The Army Air Forces in World War II Volume Five The Pacific: Matterhorn to Nagasaki June 1944 to August 1945
THE WAR WITH JAPAN WAS UNIQUE IN American experience: the enemy was forced to surrender without an invasion of his homeland, which was still defended by a large and undefeated army. Toward the final victory, air power played a leading role by defeating the Japanese air forces, by helping advance... show more
THE WAR WITH JAPAN WAS UNIQUE IN American experience: the enemy was forced to surrender without an invasion of his homeland, which was still defended by a large and undefeated army. Toward the final victory, air power played a leading role by defeating the Japanese air forces, by helping advance U.S. bases to within striking distance of Tokyo, by aiding in the blockade, and by bombing Japan's cities and factories into impotence.
Fifth in a seven-volume series, THE PACIFIC—MATTERHORN TO NAGASAKI completes the narrative of combat operations of the AAF in World War II. The story opens with the initial attacks against the Japanese homeland by Twentieth Air Force B-29's, based in China, but controlled from Washington headquarters. The Fourteenth Air Force in China and the Tenth in Burma succeeded in the prime mission of keeping open the air route to China and afforded valuable support to ground operations in China and Burma.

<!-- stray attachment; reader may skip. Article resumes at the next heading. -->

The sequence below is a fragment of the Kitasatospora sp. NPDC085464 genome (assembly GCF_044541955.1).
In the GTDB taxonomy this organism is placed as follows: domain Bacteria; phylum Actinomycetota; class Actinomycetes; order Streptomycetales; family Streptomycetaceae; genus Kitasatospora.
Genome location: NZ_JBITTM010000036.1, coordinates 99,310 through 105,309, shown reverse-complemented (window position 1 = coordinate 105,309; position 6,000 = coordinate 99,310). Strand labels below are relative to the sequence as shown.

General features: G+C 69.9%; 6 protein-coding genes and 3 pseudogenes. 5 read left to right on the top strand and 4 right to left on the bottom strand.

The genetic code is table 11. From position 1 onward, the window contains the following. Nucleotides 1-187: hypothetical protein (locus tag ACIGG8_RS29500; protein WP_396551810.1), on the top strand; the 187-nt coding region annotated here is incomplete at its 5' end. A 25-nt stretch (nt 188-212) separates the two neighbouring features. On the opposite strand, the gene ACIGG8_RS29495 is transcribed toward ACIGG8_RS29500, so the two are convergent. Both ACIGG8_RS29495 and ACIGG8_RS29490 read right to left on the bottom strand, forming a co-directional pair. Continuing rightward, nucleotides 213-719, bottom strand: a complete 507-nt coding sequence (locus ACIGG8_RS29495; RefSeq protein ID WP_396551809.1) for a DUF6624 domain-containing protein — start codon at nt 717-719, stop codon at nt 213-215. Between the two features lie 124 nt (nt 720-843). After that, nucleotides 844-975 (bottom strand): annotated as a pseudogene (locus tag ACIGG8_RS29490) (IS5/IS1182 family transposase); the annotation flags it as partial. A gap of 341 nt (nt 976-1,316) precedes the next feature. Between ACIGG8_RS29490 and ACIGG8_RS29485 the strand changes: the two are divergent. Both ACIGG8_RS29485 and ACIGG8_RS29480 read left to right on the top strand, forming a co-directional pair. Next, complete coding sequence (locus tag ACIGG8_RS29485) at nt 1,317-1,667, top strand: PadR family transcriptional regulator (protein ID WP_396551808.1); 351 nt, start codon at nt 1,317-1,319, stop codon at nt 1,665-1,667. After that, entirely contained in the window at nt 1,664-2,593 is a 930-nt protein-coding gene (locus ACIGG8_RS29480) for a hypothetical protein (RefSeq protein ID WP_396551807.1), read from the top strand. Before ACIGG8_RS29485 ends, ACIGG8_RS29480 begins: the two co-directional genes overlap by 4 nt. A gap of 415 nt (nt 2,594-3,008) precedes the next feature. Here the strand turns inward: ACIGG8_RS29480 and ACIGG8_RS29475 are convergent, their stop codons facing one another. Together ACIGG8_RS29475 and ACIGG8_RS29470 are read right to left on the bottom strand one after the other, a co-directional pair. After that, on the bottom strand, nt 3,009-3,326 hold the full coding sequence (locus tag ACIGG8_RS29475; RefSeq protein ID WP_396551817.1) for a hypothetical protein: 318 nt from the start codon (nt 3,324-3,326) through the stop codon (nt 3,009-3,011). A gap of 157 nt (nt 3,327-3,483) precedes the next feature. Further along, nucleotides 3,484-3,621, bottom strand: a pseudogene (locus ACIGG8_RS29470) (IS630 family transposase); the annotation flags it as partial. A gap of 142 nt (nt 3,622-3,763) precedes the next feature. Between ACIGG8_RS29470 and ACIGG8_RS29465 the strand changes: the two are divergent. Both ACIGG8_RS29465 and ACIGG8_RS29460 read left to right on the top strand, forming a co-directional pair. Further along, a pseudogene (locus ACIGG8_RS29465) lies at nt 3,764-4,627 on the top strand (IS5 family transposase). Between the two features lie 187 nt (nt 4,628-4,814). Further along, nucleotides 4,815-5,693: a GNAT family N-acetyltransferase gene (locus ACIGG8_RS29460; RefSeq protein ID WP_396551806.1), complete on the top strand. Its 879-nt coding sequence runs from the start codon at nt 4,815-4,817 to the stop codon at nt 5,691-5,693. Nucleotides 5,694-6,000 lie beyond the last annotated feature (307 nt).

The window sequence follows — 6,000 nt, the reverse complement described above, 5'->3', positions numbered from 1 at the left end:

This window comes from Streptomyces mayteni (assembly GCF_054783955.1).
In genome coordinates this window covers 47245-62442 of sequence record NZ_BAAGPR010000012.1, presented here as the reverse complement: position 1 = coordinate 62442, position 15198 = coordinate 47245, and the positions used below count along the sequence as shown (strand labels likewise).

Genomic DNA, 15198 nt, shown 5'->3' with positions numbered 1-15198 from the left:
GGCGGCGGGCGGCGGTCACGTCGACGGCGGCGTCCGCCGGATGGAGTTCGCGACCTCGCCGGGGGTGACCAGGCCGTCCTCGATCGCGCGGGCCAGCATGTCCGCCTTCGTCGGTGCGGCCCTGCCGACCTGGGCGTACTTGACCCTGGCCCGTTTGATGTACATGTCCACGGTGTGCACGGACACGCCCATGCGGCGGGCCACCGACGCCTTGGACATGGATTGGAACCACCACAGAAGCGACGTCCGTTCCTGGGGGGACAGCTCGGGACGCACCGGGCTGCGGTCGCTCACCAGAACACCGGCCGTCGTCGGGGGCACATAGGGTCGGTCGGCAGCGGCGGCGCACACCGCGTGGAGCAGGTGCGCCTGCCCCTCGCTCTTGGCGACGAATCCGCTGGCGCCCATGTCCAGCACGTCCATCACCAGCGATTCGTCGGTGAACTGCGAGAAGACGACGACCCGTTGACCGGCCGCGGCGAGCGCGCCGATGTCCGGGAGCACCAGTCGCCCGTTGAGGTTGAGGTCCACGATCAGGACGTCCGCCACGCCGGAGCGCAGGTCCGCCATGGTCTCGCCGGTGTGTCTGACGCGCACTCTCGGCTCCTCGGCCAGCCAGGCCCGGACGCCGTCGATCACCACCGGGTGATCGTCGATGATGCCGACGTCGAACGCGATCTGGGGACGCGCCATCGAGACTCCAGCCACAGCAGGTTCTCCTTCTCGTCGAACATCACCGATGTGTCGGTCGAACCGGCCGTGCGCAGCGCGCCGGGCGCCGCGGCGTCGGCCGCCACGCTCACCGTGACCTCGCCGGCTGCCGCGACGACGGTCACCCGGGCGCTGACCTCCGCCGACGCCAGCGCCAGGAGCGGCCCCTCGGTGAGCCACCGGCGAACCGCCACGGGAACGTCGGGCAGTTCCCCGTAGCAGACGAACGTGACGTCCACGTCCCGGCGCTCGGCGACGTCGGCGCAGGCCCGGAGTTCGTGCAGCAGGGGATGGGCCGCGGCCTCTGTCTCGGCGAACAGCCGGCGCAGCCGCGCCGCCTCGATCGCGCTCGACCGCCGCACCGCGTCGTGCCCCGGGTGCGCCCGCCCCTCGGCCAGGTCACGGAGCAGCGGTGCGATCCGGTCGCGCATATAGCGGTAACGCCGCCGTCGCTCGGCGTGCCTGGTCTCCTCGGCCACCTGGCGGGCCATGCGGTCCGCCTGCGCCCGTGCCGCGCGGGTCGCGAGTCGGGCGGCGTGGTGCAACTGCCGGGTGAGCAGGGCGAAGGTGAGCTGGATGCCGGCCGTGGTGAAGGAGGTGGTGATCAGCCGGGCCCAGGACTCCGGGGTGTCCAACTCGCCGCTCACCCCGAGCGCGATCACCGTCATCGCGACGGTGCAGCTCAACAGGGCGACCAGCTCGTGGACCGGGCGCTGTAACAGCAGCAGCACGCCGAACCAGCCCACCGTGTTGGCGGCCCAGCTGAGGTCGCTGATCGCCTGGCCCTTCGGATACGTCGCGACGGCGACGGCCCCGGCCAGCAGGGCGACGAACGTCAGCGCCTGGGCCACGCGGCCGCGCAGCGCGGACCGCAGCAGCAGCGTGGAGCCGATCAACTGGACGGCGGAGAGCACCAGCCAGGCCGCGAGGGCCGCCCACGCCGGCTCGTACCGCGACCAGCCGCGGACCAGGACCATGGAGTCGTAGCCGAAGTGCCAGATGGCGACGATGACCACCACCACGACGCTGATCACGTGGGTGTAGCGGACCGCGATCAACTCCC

More decisive were the activities of Army Air Forces in the Pacific, striking with the two allied drives toward Japan: the Seventh Air Force with Nimitz, and the Fifth and Thirteenth with MacArthur in the Philippines campaign and later at Okinawa.
From bases in the Marianas, B-29's of the XXI Bomber Command began their assault against Japan's industry in November, 1944. By the following July, they had burned out 66 cities and had destroyed many of the country's greatest factories. Facing national disaster from the aerial bombardment and the blockade, Japanese leaders, including the Emperor. began in the spring an effort to end the war.
The atomic bombs dropped on Hiroshima and Nagasaki enabled the peace party to overrule the die-hard militarists, but it is the authors' feeling that the surrender would have come soon without the atomic-bomb strikes and without the invasions planned for November.
Publish date: 1953
Publisher: University of Chicago Press
Pages no: 920
Edition language: English
Series: The Army Air Forces in World War II (#5)